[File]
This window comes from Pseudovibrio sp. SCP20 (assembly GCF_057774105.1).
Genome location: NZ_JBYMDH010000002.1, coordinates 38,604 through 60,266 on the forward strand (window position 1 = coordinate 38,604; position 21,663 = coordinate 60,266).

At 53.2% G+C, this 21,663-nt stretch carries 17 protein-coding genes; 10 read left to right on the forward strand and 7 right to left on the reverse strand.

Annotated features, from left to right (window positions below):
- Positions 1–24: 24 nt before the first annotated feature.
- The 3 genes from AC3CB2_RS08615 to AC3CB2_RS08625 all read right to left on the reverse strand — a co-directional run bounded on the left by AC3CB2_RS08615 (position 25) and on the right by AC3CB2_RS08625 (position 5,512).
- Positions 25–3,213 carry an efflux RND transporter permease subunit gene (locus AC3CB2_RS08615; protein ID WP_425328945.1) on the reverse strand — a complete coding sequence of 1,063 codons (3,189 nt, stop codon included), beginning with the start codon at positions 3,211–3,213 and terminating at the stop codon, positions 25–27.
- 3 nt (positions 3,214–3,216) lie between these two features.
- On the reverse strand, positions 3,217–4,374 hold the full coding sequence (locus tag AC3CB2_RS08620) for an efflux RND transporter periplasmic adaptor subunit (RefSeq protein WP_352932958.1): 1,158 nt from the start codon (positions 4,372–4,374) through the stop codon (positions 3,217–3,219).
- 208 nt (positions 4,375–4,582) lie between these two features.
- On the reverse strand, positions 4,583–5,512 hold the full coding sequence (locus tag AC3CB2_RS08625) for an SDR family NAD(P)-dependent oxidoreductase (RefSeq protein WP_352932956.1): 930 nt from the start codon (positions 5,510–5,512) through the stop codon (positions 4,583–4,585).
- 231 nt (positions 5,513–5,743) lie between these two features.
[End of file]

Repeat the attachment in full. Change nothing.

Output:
This window comes from Pseudovibrio sp. SCP20 (assembly GCF_057774105.1).
Genome location: NZ_JBYMDH010000002.1, coordinates 38,604 through 60,266 on the forward strand (window position 1 = coordinate 38,604; position 21,663 = coordinate 60,266).

At 53.2% G+C, this 21,663-nt stretch carries 17 protein-coding genes; 10 read left to right on the forward strand and 7 right to left on the reverse strand.

Annotated features, from left to right (window positions below):
- Positions 1–24: 24 nt before the first annotated feature.
- The 3 genes from AC3CB2_RS08615 to AC3CB2_RS08625 all read right to left on the reverse strand — a co-directional run bounded on the left by AC3CB2_RS08615 (position 25) and on the right by AC3CB2_RS08625 (position 5,512).
- Positions 25–3,213 carry an efflux RND transporter permease subunit gene (locus AC3CB2_RS08615; protein ID WP_425328945.1) on the reverse strand — a complete coding sequence of 1,063 codons (3,189 nt, stop codon included), beginning with the start codon at positions 3,211–3,213 and terminating at the stop codon, positions 25–27.
- 3 nt (positions 3,214–3,216) lie between these two features.
- On the reverse strand, positions 3,217–4,374 hold the full coding sequence (locus tag AC3CB2_RS08620) for an efflux RND transporter periplasmic adaptor subunit (RefSeq protein WP_352932958.1): 1,158 nt from the start codon (positions 4,372–4,374) through the stop codon (positions 3,217–3,219).
- 208 nt (positions 4,375–4,582) lie between these two features.
- On the reverse strand, positions 4,583–5,512 hold the full coding sequence (locus tag AC3CB2_RS08625) for an SDR family NAD(P)-dependent oxidoreductase (RefSeq protein WP_352932956.1): 930 nt from the start codon (positions 5,510–5,512) through the stop codon (positions 4,583–4,585).
- 231 nt (positions 5,513–5,743) lie between these two features.